The Federal Reserve runs the risk of “unnecessarily” causing a recession in the US if it goes ahead with plans to further increase interest rates later this year, a top economist has warned.
In its latest meeting that concluded on Wednesday, the Fed kept the federal funds rate unchanged, the first time it was not hiked since January 2022.
After the meeting, however, Fed Chair Jerome Powell said “nearly all” voting members of the Federal Open Market Committee (FOMC) believe there is a need for more rate hikes in 2023 to bring down inflation.
For Mark Zandi, chief economist at Moody’s Analytics, that approach could bode ill for the US.
“It is somewhat disconcerting that Chair Powell said ‘nearly all’ committee members believe more rate hikes will be necessary to rein in inflation,” Zandi said in an email interview with Anadolu.
“He emphasized the imbalance in labor supply and demand for fueling inflation. This is largely a misdiagnosis, in my opinion,” he added.
In a bid to tame inflation that soared to its highest level in more than four decades last summer, the Fed raised rates by 500 basis points in 10 meetings from March 2022 to May 2023.
In May, consumer inflation in the US stood at 4%, the lowest in over two years, dipping from 4.9% in April.
The figure also marked a significant decline from last June’s 9.1%, which was the highest since November 1981.
The latest inflation numbers, however, are still higher than the Fed’s aim of 2%, a target that both the FOMC and Powell have stressed numerous times.
Zandi emphasized that “inflation is moderating and will continue to do so.”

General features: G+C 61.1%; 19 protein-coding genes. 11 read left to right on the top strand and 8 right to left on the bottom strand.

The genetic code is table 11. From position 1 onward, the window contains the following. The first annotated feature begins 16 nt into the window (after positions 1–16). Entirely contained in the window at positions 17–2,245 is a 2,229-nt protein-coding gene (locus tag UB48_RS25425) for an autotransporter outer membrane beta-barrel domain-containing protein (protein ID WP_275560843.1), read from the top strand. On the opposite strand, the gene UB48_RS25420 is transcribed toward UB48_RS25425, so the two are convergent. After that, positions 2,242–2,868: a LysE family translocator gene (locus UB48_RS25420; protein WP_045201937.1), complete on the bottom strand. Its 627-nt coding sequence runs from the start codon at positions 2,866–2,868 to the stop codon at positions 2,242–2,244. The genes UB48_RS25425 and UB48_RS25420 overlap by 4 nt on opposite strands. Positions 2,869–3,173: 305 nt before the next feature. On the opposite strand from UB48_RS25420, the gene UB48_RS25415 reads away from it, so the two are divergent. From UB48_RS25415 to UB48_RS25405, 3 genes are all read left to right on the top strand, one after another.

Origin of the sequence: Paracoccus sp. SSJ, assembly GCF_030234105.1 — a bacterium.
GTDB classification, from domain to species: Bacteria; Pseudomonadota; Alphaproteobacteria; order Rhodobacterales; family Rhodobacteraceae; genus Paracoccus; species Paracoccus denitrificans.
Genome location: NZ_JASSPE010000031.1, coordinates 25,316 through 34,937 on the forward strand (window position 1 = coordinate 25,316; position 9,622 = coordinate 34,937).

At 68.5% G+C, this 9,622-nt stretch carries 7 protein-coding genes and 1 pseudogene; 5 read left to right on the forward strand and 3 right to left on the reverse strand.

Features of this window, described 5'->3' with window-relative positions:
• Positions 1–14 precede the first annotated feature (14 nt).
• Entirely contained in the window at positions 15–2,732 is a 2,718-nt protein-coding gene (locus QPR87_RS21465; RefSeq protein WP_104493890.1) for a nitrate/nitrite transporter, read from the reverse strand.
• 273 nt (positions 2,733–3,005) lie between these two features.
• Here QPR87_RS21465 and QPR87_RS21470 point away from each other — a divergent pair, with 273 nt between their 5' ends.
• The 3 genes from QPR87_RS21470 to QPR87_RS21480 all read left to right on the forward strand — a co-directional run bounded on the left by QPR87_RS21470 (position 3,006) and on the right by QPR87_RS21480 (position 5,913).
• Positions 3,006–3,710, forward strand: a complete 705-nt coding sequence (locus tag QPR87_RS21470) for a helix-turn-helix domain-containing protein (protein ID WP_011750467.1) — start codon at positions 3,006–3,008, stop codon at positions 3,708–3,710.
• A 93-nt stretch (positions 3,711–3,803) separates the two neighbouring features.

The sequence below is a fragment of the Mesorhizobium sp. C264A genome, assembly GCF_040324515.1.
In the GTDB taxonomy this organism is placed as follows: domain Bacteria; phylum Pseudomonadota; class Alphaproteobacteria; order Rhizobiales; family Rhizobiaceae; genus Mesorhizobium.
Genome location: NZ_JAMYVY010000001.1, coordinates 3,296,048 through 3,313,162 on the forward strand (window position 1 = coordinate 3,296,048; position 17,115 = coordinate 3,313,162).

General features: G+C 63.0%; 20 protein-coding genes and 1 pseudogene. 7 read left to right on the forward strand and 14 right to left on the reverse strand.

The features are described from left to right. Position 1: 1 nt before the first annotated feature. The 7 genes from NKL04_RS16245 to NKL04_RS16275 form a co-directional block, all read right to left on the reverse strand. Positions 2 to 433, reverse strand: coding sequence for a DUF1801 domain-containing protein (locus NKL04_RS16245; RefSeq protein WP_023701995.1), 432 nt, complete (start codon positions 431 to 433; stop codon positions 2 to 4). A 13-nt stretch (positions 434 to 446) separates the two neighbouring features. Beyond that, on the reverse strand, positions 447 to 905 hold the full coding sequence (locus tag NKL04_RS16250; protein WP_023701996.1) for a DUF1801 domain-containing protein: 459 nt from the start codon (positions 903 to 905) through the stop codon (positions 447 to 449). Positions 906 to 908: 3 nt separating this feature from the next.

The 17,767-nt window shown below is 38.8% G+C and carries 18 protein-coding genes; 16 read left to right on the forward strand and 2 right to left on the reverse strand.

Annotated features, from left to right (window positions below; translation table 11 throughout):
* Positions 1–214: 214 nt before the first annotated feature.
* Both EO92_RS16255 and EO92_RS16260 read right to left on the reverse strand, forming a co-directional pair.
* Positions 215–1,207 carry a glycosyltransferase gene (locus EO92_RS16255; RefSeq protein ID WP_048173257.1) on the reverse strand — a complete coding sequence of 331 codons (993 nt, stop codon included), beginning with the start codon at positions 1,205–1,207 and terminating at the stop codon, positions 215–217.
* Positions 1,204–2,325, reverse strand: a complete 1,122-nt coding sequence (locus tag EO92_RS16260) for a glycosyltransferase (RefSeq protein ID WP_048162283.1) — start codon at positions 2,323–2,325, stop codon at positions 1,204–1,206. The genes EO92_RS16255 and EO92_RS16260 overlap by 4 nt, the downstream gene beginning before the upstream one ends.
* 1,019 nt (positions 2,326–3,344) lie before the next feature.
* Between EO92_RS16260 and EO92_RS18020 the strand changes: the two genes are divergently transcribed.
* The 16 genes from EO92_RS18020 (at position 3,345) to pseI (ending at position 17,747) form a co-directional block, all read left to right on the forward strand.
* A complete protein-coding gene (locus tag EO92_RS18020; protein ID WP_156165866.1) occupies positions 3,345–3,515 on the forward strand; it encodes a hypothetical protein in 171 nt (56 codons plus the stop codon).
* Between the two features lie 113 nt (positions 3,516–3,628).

“San Francisco Fed research also shows that wage growth isn’t what’s behind the current high inflation. If so, more rate hikes could cause a recession – unnecessarily,” he said.
“Of course, Chair Powell may be playing a strategic game. Suggesting higher rates should keep a lid on stock prices and financial conditions broadly. Thus, reducing the need for further rate hikes.”
- Rate hike skip due to weak US growth
Zandi’s assessment is that the Fed’s decision to skip an interest rate hike was grounded in the US economy’s weak performance.
The US’ real gross domestic product (GDP) has been growing below the economy’s potential for more than a year, he said.
Real GDP increased at an annual rate of 1.3% in the first quarter of 2023, revised up from an initial reading of 1.1%, according to the US Commerce Department.
The annual gain for the fourth quarter of 2022 was 2.6%, while the year’s overall figure was 2.1%, significantly lower than the 5.9% growth recorded in 2021.
Economists believe the slowdown has been mainly caused by the aggressive monetary tightening and interest rate hikes since March 2022.
Still, though, the central bank does not yet seem to be done with rate hikes.
The terminal rate – the peak where the Fed’s federal funds rate is expected to climb before being trimmed – was revised up to 5.6% from the March level of 5.1%, according to the bank’s latest projection materials released on Wednesday.
This gives the Fed room to make two more 25-point hikes in the four remaining meetings scheduled this year.
Its next two-day meeting will conclude on July 26, followed by Sept. 20, Nov. 1 and, finally, Dec. 13.
The probability of a rate hike of 25 basis points at the July meeting has remained above 64% since Powell’s comments, according to the FedWatch Tool provided by the US-based Chicago Mercantile Exchange Group.
After its “hawkish skip” this week, as some analysts call it, the Fed now wants to wait and see how its unprecedented interest rate hikes – 500 basis points in less than 14 months – would affect the economy, employment, labor market and, most importantly, inflation.